The Wikipedia article on Zeus tells us (emphasis mine):

Although etymology indicates that Zeus was originally a sky god, many Greek cities honored a local Zeus who lived underground. Athenians and Sicilians honored Zeus Meilichios ("kindly" or "honeyed") while other cities had Zeus Chthonios ("earthy"), Zeus Katachthonios ("under-the-earth") and Zeus Plousios ("wealth-bringing"). These deities might be represented as snakes or in human form in visual art, or, for emphasis as both together in one image. They also received offerings of black animal victims sacrificed into sunken pits, as did chthonic deities like Persephone and Demeter, and also the heroes at their tombs. Olympian gods, by contrast, usually received white victims sacrificed upon raised altars.

Which cities had a Zeus Chthonios or a Zeus Katachthonios cult? Did these cults consider Zeus a sky god with chthonic properties, or a completely chthonic deity?

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Pausanias in its Description of Greece mentions during his visit to Corinth an image of Zeus Chthonios in a temple:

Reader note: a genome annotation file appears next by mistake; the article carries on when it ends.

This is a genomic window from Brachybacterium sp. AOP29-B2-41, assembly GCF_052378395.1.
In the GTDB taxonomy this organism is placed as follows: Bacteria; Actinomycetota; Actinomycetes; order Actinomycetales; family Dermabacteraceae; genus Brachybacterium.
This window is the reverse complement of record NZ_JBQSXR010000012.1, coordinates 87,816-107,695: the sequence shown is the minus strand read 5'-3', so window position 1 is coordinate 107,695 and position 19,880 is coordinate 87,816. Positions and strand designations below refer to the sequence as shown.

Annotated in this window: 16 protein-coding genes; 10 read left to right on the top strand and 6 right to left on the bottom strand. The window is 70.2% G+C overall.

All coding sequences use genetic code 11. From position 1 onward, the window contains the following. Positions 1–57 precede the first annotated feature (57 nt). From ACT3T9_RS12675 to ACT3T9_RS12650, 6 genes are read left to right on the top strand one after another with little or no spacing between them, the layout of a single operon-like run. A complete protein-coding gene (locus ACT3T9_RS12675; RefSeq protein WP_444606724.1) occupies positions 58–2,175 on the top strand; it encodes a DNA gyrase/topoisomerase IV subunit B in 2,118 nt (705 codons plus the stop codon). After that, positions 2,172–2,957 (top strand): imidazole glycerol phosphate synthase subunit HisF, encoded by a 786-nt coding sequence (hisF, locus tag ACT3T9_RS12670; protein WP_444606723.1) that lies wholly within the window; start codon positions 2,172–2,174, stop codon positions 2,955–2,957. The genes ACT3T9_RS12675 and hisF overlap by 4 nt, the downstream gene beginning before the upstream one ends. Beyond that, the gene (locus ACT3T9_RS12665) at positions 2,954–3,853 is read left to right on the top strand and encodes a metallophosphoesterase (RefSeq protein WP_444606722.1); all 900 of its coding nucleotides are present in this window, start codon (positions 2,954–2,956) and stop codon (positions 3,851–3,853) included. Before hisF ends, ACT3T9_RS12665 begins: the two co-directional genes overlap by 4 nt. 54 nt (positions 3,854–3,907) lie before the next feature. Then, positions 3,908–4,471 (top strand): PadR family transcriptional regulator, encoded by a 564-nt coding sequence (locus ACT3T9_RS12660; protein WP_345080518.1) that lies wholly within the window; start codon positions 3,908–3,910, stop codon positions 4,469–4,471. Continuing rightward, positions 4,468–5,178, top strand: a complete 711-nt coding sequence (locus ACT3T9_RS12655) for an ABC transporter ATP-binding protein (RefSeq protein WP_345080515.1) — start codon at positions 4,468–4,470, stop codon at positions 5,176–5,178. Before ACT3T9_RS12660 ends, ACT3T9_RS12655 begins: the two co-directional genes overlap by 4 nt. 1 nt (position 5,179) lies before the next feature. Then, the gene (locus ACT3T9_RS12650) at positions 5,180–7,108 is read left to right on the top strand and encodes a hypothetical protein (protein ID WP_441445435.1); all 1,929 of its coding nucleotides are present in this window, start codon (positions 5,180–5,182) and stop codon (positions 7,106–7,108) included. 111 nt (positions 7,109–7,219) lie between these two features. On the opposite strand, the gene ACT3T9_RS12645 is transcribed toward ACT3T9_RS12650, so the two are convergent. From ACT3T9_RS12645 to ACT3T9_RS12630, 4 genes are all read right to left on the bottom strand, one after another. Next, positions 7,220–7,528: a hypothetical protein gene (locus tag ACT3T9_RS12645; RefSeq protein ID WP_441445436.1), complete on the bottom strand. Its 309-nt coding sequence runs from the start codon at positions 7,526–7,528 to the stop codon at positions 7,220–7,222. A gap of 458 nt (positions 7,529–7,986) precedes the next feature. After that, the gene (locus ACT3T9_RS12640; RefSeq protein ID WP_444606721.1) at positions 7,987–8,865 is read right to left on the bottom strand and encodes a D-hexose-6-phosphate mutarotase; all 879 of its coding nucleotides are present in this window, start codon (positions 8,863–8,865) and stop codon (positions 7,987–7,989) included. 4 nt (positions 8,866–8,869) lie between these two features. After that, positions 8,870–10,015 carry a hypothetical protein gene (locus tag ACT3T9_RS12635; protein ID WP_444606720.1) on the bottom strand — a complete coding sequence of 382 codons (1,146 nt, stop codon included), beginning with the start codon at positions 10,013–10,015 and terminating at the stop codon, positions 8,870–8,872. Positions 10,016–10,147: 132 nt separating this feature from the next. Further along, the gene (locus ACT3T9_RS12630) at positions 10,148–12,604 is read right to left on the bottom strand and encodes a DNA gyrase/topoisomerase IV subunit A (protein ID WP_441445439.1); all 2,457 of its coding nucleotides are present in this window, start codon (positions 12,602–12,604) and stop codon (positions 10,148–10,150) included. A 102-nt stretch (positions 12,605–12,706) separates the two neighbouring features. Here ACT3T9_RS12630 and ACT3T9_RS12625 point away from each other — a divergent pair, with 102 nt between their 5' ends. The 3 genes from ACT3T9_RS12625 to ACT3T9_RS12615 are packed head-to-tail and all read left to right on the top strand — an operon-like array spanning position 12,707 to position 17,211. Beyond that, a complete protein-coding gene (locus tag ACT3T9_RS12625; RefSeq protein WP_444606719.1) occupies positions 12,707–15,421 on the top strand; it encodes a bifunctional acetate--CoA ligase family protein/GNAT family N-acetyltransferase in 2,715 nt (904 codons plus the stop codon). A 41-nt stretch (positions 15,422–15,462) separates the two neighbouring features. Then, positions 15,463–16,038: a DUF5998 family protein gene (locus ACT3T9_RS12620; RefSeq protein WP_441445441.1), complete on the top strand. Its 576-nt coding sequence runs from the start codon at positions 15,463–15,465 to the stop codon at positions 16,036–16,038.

The images of Zeus also are in the open; one had not a surname, another they call Chthonius (of the Lower World) and the third Most High.

This has been confirmed by archeological findings (see Williams & Fisher 1975). The latter article also mentions that Zeus Chthonios was worshipped in Boeotia.

Additionally, in his 1908 article on The propitiation of Zeus, Hewitt mentions that an inscription has been found in Mykonos in which:

the worshipper is directed to sacrifice to Zeus Chthonius on behalf of the crops, and to Ge Chthonia, of which sacrifice no stranger may eat.

However one has to note that there is a controversy as to whether Zeus Chthonios and Zeus Katachthonios are indeed Zeus or in fact nicknames of Hades. It seems particularly clear for Katachthonios (see Fairbanks 1900 for instance) but less so for Chthonios which seems more linked to agriculture than to the underworld anyway. See Hesiod in Works and Days (lines 465-469) about Zeus Chthonios (here called by the translator "Zeus of the Earth"):

Pray to Zeus of the Earth and to pure Demeter to make Demeter's holy grain sound and heavy, when first you begin ploughing, when you hold in your hand the end of the plough-tail and bring down your stick on the backs of the oxen as they draw on the pole-bar by the yoke-straps.

In that sense Zeus Chthonios is not so much earthy because he is underground but rather because he is the giver of the fruit of the earth (to quote Fairbanks).

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